This week marked one of the great moments on the fantasy football calendar, the FFPC Pros vs. Joes contest. Every draft has six pros (fantasy football writers/analysts) and Joes (people who have signed up for the FFPC Main Event), and we battle it out in a best-ball league with an FFPC Main Event entry on the line. I was fortunate enough to be invited by Darren Armani (of FantasyMojo.com) nine years ago and have won my division three times, including last year (article about my main event team to come!), so I focus on this draft as much as any I do. The difficult part of that is this is usually the first draft of the season, a reveal of true ADP range and prevailing feelings about players/situations when our sense of what the hive mind thinks is still fuzzy. Not to mention being in drafts that include Evan Silva, Pat Thorman, Rich Hribar, John Paulsen, Bob Harris, and too many other sharps to list here. The new slim format makes every roster construction suboptimal since we can’t build in the endless depth the old 28-round format created.
- 12 teams, 18 rounds
- 1 QB, 2 RB, 2 WR, 1 TE, 2 FLEX count every week
- PPR with 1.5 PPR for tight ends
A Look Back
The best place to start is a look at my 2020 league winner, from the 11-hole:
QB: Russell Wilson (8.2), Aaron Rodgers (14.2), Kirk Cousins (16.2)
RB: Nick Chubb (2.2), David Montgomery (5.11), Duke Johnson Jr (9.11), Kerryon Johnson (10.2), Nyheim Hines (11.11),
WR: Adam Thielen (4.2), Tyler Lockett (6.2), Brandin Cooks (7.11), Robby Anderson (13.11), Corey Davis (15.11), Randall Cobb (17.11), Larry Fitzgerald (18.2)
TE: George Kittle (1.11), Zach Ertz (3.11), Irv Smith (12.2)
Not that impressive, eh? A few things stand out:
- You can shank an early pick (Ertz)
- You can weather absences from top picks (Chubb, Kittle)
- An overachieving running back or two is essential (Hines, Montgomery)
- Don’t fear a minimal wide receiver build (Anderson, Davis)
- Depth is IMPORTANT
Unlike a best ball draft with deeper rosters, with only 18 roster spots, you have to be more aware of how every roster spot is used and building in “firewall” players to keep your season from slipping away if your core players miss time. Every single player I drafted scored in my lineup at least once. Getting good contributions from the second half of your draft is as important, or possibly even more important than avoiding early donkey picks.
Irv Smith might have seemed like a luxury item when I took two tight ends in the first three rounds, but he saved my season when Kittle went down and Ertz fizzled. Nyheim Hines was my last running back pick, but he saved my season when Chubb missed time and Kerryon and Duke Johnson Jr fizzled. Going in, you know that you have to sacrifice upside somewhere, and wide receiver is always the easiest position to stomach that proposition. I focused on high weekly upside picks first (Thielen, Lockett, Cooks) and took advantage of receivers with guaranteed opportunity late (Anderson, Davis).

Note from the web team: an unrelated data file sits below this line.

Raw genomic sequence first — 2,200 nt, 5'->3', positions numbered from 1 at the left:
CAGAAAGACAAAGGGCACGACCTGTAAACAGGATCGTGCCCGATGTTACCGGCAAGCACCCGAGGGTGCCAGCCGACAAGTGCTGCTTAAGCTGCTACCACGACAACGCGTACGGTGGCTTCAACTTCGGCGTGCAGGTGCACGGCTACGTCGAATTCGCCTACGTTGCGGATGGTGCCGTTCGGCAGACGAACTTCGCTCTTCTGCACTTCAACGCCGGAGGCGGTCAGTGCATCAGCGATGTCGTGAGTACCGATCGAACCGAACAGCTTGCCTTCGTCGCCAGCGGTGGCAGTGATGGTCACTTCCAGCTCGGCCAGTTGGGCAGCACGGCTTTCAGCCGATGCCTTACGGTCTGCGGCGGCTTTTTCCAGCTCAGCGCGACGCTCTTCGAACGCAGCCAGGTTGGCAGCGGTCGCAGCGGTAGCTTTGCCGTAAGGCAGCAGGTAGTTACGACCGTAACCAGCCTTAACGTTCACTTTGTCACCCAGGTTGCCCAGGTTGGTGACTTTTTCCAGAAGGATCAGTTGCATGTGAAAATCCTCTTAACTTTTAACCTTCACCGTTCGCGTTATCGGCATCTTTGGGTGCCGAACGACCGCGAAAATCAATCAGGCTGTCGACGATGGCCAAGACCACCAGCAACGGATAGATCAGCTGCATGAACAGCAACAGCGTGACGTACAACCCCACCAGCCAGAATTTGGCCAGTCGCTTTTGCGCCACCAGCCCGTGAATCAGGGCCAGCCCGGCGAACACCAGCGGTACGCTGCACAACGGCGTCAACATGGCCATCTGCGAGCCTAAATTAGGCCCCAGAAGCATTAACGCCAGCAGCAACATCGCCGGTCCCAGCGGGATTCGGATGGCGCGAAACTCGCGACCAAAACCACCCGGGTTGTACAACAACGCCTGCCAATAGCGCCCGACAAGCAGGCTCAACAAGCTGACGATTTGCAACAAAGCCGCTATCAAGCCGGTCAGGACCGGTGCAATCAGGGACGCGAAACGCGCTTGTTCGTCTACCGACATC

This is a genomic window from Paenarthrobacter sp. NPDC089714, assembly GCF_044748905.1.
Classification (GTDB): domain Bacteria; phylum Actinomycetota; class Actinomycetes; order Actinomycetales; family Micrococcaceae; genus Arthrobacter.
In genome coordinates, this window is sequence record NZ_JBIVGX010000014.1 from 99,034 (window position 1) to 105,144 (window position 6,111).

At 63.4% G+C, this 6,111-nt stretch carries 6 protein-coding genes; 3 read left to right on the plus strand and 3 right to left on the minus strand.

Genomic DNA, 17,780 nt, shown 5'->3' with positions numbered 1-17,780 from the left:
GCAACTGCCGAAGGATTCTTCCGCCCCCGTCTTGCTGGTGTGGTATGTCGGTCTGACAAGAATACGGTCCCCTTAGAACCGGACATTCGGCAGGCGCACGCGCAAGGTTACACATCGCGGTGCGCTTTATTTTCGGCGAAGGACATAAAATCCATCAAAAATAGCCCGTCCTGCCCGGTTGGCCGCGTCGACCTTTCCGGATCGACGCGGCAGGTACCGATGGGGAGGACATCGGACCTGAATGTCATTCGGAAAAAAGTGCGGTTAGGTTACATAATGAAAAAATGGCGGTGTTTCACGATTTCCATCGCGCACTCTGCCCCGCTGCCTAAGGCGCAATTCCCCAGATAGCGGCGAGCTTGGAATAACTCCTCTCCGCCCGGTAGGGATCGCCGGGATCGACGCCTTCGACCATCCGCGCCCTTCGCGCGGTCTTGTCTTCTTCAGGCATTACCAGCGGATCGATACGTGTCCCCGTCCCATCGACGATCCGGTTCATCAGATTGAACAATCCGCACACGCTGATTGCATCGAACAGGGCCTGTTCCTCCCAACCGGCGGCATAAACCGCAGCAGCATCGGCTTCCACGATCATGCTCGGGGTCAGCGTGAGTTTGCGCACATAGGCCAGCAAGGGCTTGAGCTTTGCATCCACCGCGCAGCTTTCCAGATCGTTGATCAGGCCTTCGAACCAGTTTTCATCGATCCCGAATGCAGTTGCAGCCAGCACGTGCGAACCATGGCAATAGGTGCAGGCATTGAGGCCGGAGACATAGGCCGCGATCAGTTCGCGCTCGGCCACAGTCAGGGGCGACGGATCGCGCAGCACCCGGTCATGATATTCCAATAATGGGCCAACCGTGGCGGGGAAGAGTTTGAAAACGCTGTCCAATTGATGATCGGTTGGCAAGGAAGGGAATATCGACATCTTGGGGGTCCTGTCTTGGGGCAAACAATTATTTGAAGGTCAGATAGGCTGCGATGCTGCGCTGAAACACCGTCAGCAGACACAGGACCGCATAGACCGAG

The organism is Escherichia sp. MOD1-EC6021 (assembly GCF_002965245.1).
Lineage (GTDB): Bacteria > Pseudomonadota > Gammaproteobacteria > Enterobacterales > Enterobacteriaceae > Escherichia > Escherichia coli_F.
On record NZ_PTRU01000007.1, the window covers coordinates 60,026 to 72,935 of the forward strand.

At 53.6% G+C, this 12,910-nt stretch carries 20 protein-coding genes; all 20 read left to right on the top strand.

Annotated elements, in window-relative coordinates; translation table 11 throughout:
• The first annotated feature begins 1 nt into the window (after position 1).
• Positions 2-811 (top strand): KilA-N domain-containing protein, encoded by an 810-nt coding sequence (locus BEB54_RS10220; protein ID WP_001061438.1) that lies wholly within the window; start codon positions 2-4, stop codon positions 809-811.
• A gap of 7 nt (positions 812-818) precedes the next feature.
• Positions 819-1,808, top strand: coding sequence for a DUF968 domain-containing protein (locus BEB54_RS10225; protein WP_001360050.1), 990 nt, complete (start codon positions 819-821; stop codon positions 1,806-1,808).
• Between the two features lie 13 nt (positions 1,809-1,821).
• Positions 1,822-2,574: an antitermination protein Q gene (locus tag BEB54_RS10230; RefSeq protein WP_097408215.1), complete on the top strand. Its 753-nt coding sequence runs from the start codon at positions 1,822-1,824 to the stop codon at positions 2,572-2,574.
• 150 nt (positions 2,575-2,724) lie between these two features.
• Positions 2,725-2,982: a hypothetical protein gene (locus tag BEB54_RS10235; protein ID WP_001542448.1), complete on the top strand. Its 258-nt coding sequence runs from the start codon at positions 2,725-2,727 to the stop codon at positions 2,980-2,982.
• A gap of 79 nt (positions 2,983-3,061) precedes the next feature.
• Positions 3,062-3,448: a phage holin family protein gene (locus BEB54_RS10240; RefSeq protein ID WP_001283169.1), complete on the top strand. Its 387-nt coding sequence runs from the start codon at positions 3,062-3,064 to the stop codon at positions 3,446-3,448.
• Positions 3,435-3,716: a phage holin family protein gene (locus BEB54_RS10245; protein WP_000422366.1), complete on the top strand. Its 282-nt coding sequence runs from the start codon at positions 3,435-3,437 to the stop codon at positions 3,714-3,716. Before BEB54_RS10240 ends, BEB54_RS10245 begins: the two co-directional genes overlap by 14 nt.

Looking back, this team feels like it was more lucky than good, so what can we take forward to this year?
- In a tight-end premium format, you should build in a high weekly ceiling at the position with at least one early pick
- Early running backs are less reliable than early wide receivers, but late wide receivers are a lot more likely to bear fruit than late running backs, and you only get so many darts to throw with slim rosters, so you’re going to have to use at least two of your first five picks on running back and have a plan for your bench
- Don’t take a wide receiver until the fourth round
- Stacking your #1 quarterback with a top wide receiver from his team increases weekly upside
This Year's Draft
Here’s how my team turned out from the five-hole:
QB: Tom Brady (8.08), Ryan Fitzpatrick (15.05), Ben Roethlisberger (16.08)
RB: Joe Mixon (2.08), J.K. Dobbins (3.05), Gus Edwards (9.05), J.D. McKissic (12.05), James White (14.05)
WR: Robert Woods (4.08), Chris Godwin (5.05), Robby Anderson (6.08), Tyler Boyd (7.05), Darnell Mooney (10.08), Parris Campbell (13.05), Tyrell Williams (17.05)
TE: Darren Waller (1.05), Blake Jarwin (11.05), Tyler Conklin (18.08)
What Was I Thinking?
Round 1: If Derrick Henry had fallen to 1.05, it might have given me more pause, but choosing Waller over a running back wasn’t difficult. His arrow is pointing up coming out of last year, and he should be everyone’s clear TE2 that will close some of the gap between him and Travis Kelce. I didn’t expect George Kittle to fall to 2.08, or Kyle Pitts to 3.05, or T.J. Hockenson to 4.8, and I wanted to be able to post a top-three score at tight end, feeling much more confident in my ability to find production later at wide receiver than at tight end. I expected to go RB/RB/WR on my next three picks with Waller locked in but would be open to taking a second tight end early if one of those names fell to decrease the number of teams that could hang with my tight end scoring by one while giving me a chance at top flex scoring in the process.
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